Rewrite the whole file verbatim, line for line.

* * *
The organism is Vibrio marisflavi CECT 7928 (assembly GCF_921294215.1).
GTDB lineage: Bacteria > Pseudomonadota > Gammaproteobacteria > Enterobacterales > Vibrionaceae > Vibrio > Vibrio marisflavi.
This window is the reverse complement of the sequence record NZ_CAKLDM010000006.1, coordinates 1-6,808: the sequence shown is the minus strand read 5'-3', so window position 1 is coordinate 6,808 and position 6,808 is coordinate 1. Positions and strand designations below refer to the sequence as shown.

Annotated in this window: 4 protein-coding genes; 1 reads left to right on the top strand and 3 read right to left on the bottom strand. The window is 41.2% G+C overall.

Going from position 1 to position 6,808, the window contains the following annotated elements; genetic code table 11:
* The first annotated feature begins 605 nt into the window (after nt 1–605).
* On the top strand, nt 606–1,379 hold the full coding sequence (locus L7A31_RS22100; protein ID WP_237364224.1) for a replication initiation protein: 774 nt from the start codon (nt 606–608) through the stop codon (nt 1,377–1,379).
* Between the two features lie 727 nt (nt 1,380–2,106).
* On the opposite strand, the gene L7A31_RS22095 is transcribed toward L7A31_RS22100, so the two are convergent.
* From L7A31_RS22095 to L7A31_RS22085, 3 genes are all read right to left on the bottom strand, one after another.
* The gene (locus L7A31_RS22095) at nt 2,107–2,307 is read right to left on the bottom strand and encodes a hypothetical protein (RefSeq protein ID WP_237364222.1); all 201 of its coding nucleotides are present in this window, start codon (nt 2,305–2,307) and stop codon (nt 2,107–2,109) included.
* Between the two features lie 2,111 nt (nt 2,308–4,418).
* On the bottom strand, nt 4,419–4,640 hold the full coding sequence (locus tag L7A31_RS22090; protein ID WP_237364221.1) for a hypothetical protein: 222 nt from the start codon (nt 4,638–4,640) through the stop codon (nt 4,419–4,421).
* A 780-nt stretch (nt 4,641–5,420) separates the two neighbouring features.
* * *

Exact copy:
The organism is Vibrio marisflavi CECT 7928 (assembly GCF_921294215.1).
GTDB lineage: Bacteria > Pseudomonadota > Gammaproteobacteria > Enterobacterales > Vibrionaceae > Vibrio > Vibrio marisflavi.
This window is the reverse complement of the sequence record NZ_CAKLDM010000006.1, coordinates 1-6,808: the sequence shown is the minus strand read 5'-3', so window position 1 is coordinate 6,808 and position 6,808 is coordinate 1. Positions and strand designations below refer to the sequence as shown.

Annotated in this window: 4 protein-coding genes; 1 reads left to right on the top strand and 3 read right to left on the bottom strand. The window is 41.2% G+C overall.

Going from position 1 to position 6,808, the window contains the following annotated elements; genetic code table 11:
* The first annotated feature begins 605 nt into the window (after nt 1–605).
* On the top strand, nt 606–1,379 hold the full coding sequence (locus L7A31_RS22100; protein ID WP_237364224.1) for a replication initiation protein: 774 nt from the start codon (nt 606–608) through the stop codon (nt 1,377–1,379).
* Between the two features lie 727 nt (nt 1,380–2,106).
* On the opposite strand, the gene L7A31_RS22095 is transcribed toward L7A31_RS22100, so the two are convergent.
* From L7A31_RS22095 to L7A31_RS22085, 3 genes are all read right to left on the bottom strand, one after another.
* The gene (locus L7A31_RS22095) at nt 2,107–2,307 is read right to left on the bottom strand and encodes a hypothetical protein (RefSeq protein ID WP_237364222.1); all 201 of its coding nucleotides are present in this window, start codon (nt 2,305–2,307) and stop codon (nt 2,107–2,109) included.
* Between the two features lie 2,111 nt (nt 2,308–4,418).
* On the bottom strand, nt 4,419–4,640 hold the full coding sequence (locus tag L7A31_RS22090; protein ID WP_237364221.1) for a hypothetical protein: 222 nt from the start codon (nt 4,638–4,640) through the stop codon (nt 4,419–4,421).
* A 780-nt stretch (nt 4,641–5,420) separates the two neighbouring features.